The difference between gingivitis and periodontitis is an important one. These are both types of gum disease, but there are some significant distinctions that make them different from one another. In this blog from St. Clair Tooth Co., we’ll be looking at the basics of each type of gum disease, how you can recognize them, and how gingivitis vs. periodontis is treated by dentists with periodontal care.
Gingivitis is the initial stage of gum disease. It’s distinct from later stages of gum disease because it’s reversible. While gingivitis does cause serious gum inflammation, it does not cause permanent damage to the underlying structures of your gums and teeth.
In other words, with proper care, it’s possible not just to control its spread, but to completely eliminate it. Dr. Cassleman can help you completely reverse this type of gum disease, and restore your healthy mouth.
This is not possible with later stages of gum disease, like periodontis, as we’ll explain in a moment. And that’s why it’s so important to get early care. Catching gum disease when it’s in this stage will ensure the best possible outcome for your case.
Gingivitis, being the first stage of gum disease, has relatively mild symptoms compared to later stages. These usually include:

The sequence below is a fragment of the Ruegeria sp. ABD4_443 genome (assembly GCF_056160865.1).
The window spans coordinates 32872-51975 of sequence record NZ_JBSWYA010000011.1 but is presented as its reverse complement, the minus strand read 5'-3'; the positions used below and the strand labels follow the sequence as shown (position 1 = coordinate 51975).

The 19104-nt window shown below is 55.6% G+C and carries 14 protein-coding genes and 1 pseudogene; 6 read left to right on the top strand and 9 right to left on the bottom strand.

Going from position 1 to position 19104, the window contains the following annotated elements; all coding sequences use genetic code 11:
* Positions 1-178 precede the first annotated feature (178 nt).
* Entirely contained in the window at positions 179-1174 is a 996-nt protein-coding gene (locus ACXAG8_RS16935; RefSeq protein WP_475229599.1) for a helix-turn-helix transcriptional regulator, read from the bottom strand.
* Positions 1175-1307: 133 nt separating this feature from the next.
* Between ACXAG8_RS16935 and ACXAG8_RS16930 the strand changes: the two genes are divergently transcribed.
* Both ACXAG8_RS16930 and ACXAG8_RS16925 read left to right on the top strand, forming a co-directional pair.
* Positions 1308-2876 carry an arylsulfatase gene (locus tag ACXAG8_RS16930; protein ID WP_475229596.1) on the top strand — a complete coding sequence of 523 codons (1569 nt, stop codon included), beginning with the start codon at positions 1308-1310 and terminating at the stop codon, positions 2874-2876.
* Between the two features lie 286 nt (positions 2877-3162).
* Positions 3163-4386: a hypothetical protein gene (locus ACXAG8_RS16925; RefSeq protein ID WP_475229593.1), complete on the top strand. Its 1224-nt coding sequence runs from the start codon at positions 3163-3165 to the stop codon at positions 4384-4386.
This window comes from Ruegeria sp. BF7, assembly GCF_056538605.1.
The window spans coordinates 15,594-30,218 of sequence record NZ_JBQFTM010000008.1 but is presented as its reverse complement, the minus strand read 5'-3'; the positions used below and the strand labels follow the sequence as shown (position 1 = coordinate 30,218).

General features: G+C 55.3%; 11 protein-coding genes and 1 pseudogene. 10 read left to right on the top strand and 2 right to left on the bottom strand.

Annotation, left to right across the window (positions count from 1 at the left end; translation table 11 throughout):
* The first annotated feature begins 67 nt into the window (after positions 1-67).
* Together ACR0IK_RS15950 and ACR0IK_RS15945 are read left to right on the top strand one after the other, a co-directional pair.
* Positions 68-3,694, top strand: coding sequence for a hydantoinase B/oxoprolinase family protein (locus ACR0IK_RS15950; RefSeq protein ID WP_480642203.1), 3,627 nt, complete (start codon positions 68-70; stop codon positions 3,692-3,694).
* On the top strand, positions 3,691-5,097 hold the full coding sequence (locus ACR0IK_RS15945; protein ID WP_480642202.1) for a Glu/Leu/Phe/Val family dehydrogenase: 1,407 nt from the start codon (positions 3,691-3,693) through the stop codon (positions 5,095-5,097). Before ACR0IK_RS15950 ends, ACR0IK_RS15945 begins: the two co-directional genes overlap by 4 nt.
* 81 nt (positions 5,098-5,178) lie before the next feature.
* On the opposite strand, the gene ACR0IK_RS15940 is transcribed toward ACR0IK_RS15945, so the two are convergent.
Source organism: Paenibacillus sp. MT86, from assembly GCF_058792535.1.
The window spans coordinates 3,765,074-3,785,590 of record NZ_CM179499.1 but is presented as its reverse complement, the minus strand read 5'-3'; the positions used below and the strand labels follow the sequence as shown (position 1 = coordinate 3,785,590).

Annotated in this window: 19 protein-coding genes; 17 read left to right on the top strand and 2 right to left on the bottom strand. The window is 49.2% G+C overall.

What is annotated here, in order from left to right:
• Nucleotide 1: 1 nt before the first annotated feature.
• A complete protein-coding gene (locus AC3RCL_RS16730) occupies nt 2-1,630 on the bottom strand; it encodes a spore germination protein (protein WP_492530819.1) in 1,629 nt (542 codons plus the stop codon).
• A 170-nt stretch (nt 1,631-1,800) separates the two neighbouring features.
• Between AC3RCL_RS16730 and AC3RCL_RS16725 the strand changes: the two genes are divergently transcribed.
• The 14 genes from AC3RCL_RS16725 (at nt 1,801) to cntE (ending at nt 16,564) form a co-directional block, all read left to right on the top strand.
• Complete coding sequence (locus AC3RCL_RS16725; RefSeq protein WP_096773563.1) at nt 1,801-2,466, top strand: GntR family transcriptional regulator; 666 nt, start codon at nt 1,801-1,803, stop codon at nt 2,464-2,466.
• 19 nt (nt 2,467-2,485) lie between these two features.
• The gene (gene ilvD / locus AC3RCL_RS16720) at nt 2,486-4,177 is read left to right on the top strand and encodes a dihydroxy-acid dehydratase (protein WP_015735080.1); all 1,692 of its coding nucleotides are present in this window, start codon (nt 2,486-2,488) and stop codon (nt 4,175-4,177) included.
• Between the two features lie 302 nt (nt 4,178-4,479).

Gingivitis can usually be treated with a deep cleaning (scaling & root planing) from a dentist. Antibiotics may also be recommended, and better at-home oral hygiene and lifestyle changes are also necessary to reverse this stage of gum disease. A big difference between gingivitis and periodontis is that gingivitis is more mild and easily treatable by a dentist than periodontis.
Periodontitis refers to any gum disease that has progressed past gingivitis, and has caused permanent damage to the teeth and gums. It’s sometimes split into two more stages, known as periodontitis and “advanced periodontitis.”
While it is not possible to completely eliminate periodontitis (unlike gingivitis), it can be controlled to protect your oral health, save your teeth, and ensure you can live a normal lifestyle.
As a more advanced stage of gum disease, periodontitis tends to have more severe symptoms. You may experience all the same symptoms of gum disease, as well as:
Deep cleanings, antibiotics, and better at-home oral hygiene are usually the first method of treatment used, but some patients with more advanced cases of periodontitis may need surgeries like gum grafts or gum flap surgery to reduce bacteria buildup and control the infection.
If you suspect that you have gingivitis or periodontitis, immediate care is the best way to protect your oral health. So don’t wait. Get the periodontal care you need in Grosse Pointe or St. Clair Shores from Dr. Carly Cassleman. Contact us online or give us a call at (586) 404-4911 to schedule a consultation, have your mouth examined, and begin a periodontal treatment plan that will protect and restore your oral health.